On Perl Names And Numbers
This was originally posted in response to this discussion on the p5-porters mailing list and similar discussions on blogs.perl.org. I am also reposting it here.
I started cooking a big editorial essay in my head, but I'm just going to try and boil it down…
So long as a fixed number ("5" in this case) is *prominently* attached to Perl, it will be seen as stuck. Specifically, it is stuck behind that thing called "Perl6".
You may understand the distinction between "Perl" and "Perl5" and "perl-5.16.2", but the rest of the world (including many developers) does not.
Others (notably Apple, Java, Mozilla) understand how to manage perceptions through names and numbers. We should learn from them.
Continuing the affiliation between Perl5 and Perl6 is harmful to both camps. Negative or false perceptions about either needlessly end up affecting both.
The Perl5 community must pursue its own best interests and cannot be held hostage by the name and number of another language.
Establishing a way forward through both minor and major (i.e. non-backcompat) releases to Perl5 will help to energize and accelerate development.
The Perl6 community will not take offense at anything the Perl5 community does. We all understand that we have common roots, but we are now on separate paths.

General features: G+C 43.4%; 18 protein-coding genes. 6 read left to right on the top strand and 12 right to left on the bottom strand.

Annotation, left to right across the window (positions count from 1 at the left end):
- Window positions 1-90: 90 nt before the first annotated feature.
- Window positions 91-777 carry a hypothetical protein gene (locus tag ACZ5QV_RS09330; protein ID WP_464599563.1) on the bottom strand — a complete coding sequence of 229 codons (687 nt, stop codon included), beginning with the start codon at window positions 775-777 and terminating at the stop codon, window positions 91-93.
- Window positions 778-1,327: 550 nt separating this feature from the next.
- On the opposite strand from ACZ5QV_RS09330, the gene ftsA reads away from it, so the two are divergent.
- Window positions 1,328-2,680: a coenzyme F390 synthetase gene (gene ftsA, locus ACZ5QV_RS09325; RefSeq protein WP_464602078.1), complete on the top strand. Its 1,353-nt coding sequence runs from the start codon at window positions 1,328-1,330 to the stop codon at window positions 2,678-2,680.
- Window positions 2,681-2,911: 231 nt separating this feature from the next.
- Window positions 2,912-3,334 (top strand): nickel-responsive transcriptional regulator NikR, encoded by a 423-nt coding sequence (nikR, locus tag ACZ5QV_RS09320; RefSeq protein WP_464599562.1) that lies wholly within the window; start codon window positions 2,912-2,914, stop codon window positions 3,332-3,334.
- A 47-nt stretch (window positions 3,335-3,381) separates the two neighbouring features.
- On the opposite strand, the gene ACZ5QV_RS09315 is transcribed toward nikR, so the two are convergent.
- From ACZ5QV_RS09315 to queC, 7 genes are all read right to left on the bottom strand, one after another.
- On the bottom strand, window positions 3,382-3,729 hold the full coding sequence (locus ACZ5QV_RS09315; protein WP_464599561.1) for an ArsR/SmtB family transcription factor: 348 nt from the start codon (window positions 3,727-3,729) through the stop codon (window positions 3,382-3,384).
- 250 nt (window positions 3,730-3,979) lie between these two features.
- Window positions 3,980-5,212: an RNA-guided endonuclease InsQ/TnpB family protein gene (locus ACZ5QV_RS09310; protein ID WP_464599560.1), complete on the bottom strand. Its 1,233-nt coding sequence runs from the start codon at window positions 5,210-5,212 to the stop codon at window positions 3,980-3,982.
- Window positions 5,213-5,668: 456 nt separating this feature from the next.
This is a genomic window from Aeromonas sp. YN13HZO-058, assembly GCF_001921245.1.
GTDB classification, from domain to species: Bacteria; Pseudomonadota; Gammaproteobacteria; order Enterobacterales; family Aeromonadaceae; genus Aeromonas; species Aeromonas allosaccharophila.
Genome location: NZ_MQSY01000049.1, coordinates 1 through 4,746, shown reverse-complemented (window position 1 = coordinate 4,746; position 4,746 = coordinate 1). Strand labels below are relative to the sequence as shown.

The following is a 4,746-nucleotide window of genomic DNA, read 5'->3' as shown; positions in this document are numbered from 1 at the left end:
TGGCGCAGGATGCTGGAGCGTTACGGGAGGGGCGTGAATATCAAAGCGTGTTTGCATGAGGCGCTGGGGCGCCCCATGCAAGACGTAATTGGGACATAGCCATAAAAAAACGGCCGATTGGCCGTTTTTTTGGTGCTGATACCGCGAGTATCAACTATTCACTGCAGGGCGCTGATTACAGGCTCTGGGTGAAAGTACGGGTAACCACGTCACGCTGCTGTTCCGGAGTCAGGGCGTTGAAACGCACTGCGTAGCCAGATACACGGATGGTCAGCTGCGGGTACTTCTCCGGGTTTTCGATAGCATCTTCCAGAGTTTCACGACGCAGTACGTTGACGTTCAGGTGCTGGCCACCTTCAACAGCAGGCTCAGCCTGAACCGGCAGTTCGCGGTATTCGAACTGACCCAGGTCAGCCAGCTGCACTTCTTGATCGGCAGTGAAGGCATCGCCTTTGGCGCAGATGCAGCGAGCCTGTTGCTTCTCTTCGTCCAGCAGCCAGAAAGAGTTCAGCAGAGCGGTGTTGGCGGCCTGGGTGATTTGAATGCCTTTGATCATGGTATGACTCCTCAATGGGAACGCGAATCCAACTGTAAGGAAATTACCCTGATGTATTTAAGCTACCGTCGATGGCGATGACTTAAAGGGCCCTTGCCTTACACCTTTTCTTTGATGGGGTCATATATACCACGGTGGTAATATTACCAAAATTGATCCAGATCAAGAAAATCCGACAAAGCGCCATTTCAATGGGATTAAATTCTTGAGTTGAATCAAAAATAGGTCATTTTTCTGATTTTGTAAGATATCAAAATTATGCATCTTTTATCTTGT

I will not argue whether Perl is thriving or dying, but I will assert that the language and community does not receive as much "buzz" as it deserves.
Rebranding, renaming, and/or renumbering are useful tools for generating "buzz." But these alone are not sufficient -- a compelling message is also required.
Initial reactions to these kinds of changes are always mixed. But those feelings will fade and the benefits will come over time.
Yes, this is mostly about marketing and image, but that doesn't mean it isn't worthwhile. Perceptions do matter, regardless of whether they are rational.
Not everyone in the community cares about marketing (nor should they), but we must not impede or discourage those who do. We are all on the same team.
If we want things to *be* different, than we must *do* things differently. Let us not be afraid to try.